Here at The Constant Complainer, in addition to my own posts, readers can submit Guest Posts on topics they’d like to complain about. Leo Nevoli is back with another Guest Post today. His post discusses a relative of his affected by the September 11th attacks. So without further adieu, here’s Leo…
At least once a year, I go through my saved e-mails and read the one my cousin sent me at 8:37 a.m. years ago. I always read it on the anniversary of the day he sent it to me, because it helps me remember the events of that day in my own way. It was nine minutes after he clicked “send” that a plane struck the North Tower of the World Trade Center. He sent that e-mail on September 11, 2001. Minutes after that he made a call to his mother to tell her that he was fine, a general announcement was made in the South Tower, where he worked, to remain calm and stay in the building. Despite that announcement, he began to make his way out - he had reconstructive knee surgery a few months before and was slowly walking with a cane. Seventeen minutes after that first plane hit, another plane struck his South Tower.
Just writing this I am recalling the emotions my family went through that day. The unknown brought uncertainty, worry, concern, and fear. Was this e-mail the last communication I was going to have with my cousin? What about that phone call he made to his mother? Was that the last she would hear his voice? Communications were down in New York, and the last time anyone heard from him - he said he was alright, but that was before the second plane hit. His mother waited for a phone call from him, and not one from someone telling her of other news. It was late morning when the call came, and it was him saying he had made it home. She received the call she hoped for, and experienced other emotions: relief and joy. Others did not receive a call from their loved one saying they were fine, or saying “I love you” one last time. My family was one of the fortunate ones to have someone walk away from those events, but the memories stick with my cousin and our family.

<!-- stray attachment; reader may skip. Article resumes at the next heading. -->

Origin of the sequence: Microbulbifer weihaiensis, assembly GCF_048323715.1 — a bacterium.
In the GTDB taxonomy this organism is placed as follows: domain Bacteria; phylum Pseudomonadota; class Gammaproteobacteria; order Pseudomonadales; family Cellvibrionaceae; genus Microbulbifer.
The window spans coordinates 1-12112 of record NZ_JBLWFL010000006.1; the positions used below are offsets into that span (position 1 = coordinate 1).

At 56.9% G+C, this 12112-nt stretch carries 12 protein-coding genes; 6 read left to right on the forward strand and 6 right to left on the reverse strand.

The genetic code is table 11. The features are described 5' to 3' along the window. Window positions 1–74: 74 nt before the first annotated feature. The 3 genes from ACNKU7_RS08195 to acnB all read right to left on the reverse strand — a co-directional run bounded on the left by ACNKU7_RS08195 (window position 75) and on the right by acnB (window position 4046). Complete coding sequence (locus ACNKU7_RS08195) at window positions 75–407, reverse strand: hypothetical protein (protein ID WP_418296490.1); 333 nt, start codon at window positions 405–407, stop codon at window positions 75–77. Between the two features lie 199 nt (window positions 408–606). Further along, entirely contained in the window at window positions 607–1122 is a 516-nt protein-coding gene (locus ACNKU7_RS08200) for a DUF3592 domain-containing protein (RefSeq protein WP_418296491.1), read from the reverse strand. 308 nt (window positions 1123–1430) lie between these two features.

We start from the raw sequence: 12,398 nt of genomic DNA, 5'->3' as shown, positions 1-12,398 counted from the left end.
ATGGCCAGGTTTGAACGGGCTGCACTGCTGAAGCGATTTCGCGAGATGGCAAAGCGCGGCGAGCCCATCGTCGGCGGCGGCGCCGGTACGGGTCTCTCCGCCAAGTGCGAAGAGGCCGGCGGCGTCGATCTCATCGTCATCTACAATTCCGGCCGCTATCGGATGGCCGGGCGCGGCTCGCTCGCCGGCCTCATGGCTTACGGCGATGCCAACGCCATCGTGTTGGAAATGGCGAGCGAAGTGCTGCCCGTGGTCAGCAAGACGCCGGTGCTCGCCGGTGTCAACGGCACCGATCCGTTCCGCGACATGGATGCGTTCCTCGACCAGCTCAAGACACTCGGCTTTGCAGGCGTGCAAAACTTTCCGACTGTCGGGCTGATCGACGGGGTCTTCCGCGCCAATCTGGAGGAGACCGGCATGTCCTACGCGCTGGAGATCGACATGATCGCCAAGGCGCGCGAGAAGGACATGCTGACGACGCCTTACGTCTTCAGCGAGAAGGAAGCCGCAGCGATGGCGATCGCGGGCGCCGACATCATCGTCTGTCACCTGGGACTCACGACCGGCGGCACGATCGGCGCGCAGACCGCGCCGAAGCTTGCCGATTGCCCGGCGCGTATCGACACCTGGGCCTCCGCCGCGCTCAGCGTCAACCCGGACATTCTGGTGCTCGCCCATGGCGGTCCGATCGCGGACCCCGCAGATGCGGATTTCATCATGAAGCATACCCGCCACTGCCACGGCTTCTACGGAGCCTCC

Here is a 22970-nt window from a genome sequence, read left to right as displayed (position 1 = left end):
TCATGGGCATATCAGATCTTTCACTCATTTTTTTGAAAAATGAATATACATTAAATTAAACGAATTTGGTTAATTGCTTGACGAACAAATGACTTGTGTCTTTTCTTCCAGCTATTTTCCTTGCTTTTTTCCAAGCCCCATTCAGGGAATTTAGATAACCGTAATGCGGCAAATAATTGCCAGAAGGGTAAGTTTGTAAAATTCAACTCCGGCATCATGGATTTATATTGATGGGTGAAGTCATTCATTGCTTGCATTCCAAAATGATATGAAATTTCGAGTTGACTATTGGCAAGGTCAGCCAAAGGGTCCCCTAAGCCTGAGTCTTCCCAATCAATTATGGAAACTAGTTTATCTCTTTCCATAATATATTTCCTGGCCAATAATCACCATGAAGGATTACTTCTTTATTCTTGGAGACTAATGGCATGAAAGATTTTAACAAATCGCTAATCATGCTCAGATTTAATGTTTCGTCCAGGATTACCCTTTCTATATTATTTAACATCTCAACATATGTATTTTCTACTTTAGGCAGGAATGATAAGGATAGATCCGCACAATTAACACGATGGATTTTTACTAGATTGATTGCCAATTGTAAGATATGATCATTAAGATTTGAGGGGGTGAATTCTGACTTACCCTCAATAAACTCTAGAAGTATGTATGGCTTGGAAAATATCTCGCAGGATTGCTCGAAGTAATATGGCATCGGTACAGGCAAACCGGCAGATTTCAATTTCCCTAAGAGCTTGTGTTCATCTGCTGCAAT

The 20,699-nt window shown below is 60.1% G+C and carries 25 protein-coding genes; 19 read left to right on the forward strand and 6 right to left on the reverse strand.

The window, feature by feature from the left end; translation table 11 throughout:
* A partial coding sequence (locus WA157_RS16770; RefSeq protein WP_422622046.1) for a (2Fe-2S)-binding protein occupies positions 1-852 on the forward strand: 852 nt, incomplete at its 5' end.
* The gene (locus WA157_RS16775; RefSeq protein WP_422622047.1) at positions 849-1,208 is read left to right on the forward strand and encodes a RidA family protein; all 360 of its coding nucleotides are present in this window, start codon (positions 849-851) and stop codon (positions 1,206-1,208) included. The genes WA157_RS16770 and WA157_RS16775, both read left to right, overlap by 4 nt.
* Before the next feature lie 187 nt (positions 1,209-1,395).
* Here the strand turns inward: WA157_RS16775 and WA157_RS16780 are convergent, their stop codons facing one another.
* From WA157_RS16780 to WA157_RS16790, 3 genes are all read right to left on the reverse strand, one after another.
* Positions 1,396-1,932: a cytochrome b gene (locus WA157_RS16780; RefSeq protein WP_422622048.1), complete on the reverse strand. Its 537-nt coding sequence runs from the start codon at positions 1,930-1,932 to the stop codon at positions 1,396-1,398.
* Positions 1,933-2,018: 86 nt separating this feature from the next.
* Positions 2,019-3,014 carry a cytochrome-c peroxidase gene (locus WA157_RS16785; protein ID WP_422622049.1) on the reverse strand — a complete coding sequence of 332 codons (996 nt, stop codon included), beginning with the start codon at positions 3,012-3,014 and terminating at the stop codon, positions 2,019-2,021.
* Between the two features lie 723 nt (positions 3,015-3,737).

The events of that day bring painful memories to people who lost loved ones on September 11, 2001. They may relive the pain that day once a year, or may do what they can to avoid having to be reminded of that day. My cousin does not watch television on September 11th. He will go to the movies and/or stay outside (away from the news). Different things may remind people of that day; it might be the mention of the World Trade Center Towers, the date, a photo of a lost loved one, or the mention of the terrorist and their radical Islamic religious views. It is little reminders that people may not want to see or hear. That is why one has to wonder the motives behind a mosque being approved to be built 600-feet from where the Twin Towers once stood, and it is set to open on the ten-year anniversary of September 11th.
I am fine with freedom of religion and people practicing it - this is America and you are granted Freedom of Religion. However, by putting a mosque, a symbol of the terrorist’s religious belief near “Ground Zero” is rather insensitive to the families that lost loved ones that day. It is a clear reminder to people that visit “Ground Zero” who was behind it, and their beliefs. Some people believe that Muslims build mosques at the sites of what they consider to be “Great Victories”. If this is the case, then why is a mosque being built there? That building will have more then a mosque; it will have a pool and a daycare center. Kind of ironic to think that a daycare was destroyed that day, and the mosque will provide a new one.
This situation reminds me of a several years ago, when a guy who wanted to build a strip club and serve beer in a vacant lot in the neighborhood near where I live. The lot was next to a Catholic Church. Upon hearing the request, the people of the township and local politicians spoke out against it, and the guy decided to build it elsewhere. The people spoke up because it was in bad taste to have a strip club next to a church, and they did not care if he built it a mile away from the church, just as long as he did not build it next to the church. In this case politicians and people had the right idea, and stood for what they believed in. But what about building this mosque? Some politicians are supporting it being built, while others have spoken out against it.
To me, building the mosque close to “Ground Zero” is like building a halfway house for child molesters next to a grade school; (it is going to end badly). Maybe the people that support the mosque feel that true Americans will allow it to be built without people vandalizing it as retaliation for the events in 2001, because the people doing it will be no better then the terrorist that flew the planes. To me, building it near “Ground Zero” is rather insensitive to the memory of the firefighters, police officers and everyone else who lost their lives as innocent victims that day. I’m Leo Nevoli, and that’s my ponderings.